But if the U.S. government hadn’t succeeded in setting the Muscogee peoples against each other in order to undermine their rights and take their lands in the first place, it is doubtful that we’d be witnessing this battle over Hickory Ground and Muscogee identity today.

Taking sides over Hickory Ground therefore means overlooking the fact that not everyone in the Poarch Band agrees with the actions of the tribal leadership. It means overlooking how the tribes were deliberately set against each other in the first place. And it means overlooking their common origins, their common culture, their common values. In short, it means overlooking any common ground that could be used to help both sides heal, and to ultimately resolve the battle over Hickory Ground. It also means making ourselves complicit in the division of the Muscogee people, a division that was set in motion nearly two centuries ago.

Hickory Ground presents an opportunity to heal historic wounds between the Poarch Band and Muscogee Nation. And with the outcome having the potential to set precedent for other inter- and intra-tribal conflicts, it’s important to avoid the temptation to take sides and begin looking for common ground and a common solution. Only then can there be healing, and only then can the real battle over Hickory Ground be won.

DaShanne Stokes writes about human rights, equality, and inclusivity and is a doctoral candidate in sociology. You can follow him online at DaShanneStokes.com.
 

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faye1938's picture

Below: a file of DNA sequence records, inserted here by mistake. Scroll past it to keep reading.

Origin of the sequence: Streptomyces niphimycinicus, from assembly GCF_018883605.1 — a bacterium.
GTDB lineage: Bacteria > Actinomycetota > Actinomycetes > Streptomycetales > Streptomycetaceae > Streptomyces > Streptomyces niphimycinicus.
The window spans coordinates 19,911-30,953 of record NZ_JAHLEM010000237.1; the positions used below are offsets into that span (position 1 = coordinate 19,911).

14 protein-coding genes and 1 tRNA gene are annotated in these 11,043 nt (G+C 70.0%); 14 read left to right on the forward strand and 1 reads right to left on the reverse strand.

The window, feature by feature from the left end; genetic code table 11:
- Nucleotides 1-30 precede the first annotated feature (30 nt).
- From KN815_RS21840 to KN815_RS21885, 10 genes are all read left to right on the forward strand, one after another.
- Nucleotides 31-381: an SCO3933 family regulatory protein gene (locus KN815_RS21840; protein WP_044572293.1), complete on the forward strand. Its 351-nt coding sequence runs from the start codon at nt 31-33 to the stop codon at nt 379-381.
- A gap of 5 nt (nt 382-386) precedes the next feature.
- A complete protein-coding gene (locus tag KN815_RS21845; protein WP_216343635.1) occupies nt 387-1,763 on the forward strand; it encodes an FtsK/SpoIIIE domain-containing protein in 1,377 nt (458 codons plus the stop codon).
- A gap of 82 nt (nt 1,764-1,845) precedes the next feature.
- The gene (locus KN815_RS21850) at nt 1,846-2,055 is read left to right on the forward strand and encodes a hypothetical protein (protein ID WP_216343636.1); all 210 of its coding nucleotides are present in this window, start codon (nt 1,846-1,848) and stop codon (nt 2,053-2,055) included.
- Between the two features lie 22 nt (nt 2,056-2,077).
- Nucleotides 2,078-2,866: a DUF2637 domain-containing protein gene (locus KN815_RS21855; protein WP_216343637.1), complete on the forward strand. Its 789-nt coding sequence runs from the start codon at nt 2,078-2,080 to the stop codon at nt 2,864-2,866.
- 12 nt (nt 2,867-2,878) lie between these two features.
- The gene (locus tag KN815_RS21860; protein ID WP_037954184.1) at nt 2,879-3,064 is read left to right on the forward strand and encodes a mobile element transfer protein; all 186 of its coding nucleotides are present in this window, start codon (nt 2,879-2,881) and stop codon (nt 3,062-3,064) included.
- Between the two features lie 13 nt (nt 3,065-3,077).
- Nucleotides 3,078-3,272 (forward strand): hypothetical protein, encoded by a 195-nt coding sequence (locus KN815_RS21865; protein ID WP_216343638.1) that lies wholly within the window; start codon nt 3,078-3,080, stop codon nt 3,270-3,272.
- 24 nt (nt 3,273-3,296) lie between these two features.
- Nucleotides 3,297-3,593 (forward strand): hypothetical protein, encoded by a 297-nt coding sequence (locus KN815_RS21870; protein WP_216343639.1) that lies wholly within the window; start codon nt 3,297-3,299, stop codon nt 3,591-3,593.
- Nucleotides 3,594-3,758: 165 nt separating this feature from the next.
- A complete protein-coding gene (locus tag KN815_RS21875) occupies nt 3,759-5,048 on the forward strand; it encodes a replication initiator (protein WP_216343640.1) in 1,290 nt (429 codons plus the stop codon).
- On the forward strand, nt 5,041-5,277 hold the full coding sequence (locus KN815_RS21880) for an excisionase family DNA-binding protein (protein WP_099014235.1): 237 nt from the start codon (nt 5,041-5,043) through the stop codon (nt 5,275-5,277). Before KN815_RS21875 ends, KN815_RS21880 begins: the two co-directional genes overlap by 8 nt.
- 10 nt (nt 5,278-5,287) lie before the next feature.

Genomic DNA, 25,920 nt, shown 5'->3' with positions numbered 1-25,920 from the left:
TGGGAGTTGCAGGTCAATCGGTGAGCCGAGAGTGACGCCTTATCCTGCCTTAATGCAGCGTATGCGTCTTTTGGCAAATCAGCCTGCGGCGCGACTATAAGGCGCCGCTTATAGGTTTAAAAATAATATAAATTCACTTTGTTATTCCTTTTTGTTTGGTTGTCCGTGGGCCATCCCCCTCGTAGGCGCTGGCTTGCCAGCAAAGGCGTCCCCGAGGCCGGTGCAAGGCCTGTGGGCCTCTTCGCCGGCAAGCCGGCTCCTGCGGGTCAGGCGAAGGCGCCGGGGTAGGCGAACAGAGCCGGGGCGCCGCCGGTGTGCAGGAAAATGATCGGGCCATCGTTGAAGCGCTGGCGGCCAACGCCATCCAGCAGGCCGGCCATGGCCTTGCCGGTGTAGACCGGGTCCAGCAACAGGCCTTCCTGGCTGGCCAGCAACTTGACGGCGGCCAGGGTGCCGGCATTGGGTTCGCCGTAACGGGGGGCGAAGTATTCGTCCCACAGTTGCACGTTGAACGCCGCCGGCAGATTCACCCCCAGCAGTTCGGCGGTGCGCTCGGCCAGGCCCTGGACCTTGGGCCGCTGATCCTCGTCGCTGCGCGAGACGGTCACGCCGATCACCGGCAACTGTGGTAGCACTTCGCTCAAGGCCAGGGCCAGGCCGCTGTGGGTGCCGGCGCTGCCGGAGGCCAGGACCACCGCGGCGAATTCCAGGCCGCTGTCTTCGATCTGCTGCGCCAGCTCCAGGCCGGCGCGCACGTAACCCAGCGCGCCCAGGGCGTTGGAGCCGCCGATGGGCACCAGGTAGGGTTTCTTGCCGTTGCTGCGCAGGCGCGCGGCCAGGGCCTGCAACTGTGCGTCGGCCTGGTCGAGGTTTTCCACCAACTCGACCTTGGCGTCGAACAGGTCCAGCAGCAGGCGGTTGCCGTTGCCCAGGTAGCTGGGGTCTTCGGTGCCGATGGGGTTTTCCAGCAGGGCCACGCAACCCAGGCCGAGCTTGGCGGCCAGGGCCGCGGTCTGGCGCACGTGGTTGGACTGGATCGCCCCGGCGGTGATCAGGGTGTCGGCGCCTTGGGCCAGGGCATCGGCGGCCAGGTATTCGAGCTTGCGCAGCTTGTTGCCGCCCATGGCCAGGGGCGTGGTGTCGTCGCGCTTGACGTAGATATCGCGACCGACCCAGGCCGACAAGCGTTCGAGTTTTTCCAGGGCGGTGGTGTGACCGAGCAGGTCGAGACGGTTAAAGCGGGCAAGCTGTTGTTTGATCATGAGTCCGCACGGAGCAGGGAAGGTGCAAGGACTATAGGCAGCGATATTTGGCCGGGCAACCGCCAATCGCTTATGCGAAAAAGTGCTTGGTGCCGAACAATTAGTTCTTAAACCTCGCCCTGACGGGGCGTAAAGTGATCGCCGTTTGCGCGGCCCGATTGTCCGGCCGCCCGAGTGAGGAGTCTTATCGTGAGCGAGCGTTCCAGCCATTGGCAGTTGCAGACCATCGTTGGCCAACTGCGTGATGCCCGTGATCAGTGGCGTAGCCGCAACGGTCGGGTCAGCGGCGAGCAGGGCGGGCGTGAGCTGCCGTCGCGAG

The theory of not being accepted as Indians or a tribe just because your tribal community did not remove to Indian Territory is very misleading and totally incorrect. If one accepts that statement at face value, that would be saying all Mississippi Choctaws, all of the Eastern Band of Cherokees, the Catawba Tribe and all of the other Eastern Federally Recognized Tribes are not Indians or Tribes, simply because they chose to not remove East during the removal? This way of thinking is no doubt promoting Tribal Self Genocide and is definitely not right or true, otherwise there would be no present day federally recognized tribes East of the Mississippi. As far as the Poarch Creek Ancestors, they were 1814-1817 Eastern Creek Allotment Treaty Ancestors and were party to the Treaty of Fort Jackson 1814-1817 with their own perpetual rights as Friendly Chiefs and Warriors of the Eastern Creek Nation. This tribal community of Eastern Creek Ancestors received Treaty Allotments under the provisions of the Special Acts of the Treaty of Fort Jackson in 1814, as Chiefs and Warriors of the Creek Nation East, long before the 1836-1838 Creek Removal. These Eastern Creek Allotments did not fall under the Laws of Creek Nation West that pertain to the Dawes Creek Allotments only, according to the BIA Title 25 Code specifications. These 1814 Eastern Creek Allotment were to be perpetually passed down to the Eastern Creeks as long as they lived on the Treaty Land and the Allotments remained in U.S. Trust under Federal Jurisdiction as an Eastern Creek Reservation. That is easily proven in the 1912-1915 Lynn McGhee Eastern Creek Reservation illegal timber harvest, which brought about Federal intervention by the Department of Interior and the Department of Justice, to protect Lynn McGhee's Eastern Creek Allotment, which was still under Federal Jurisdiction a hundred years later. These Eastern Creek Allotments were created as Eastern Creek Treaty Allotments, under the provisions of the Special Acts of the Treaty of Fort Jackson, under Federal Trust and could not revert for sale to the public unless individual Acts of Congress properly released the U.S. Government Reversionary Interest in each of these individual Eastern Creek Reservations or if they were abandoned by the Allottee or his or her direct lineal descendants. If abandoned, an Act of Congress would be required to release each specific Eastern Creek Reservation from U.S. Trust and the individual Creek Reservation would revert to the U.S. BLM Land Control and a simple fee deed would be issued to the land buyer converting the land back to the local county ownership control and non-Indian reservation trust status.Those Indians who continued to live on their Eastern Creek Ancestral Reservations were considered under federal jurisdiction and by their documented half-blood status would have qualified under the IRA Act.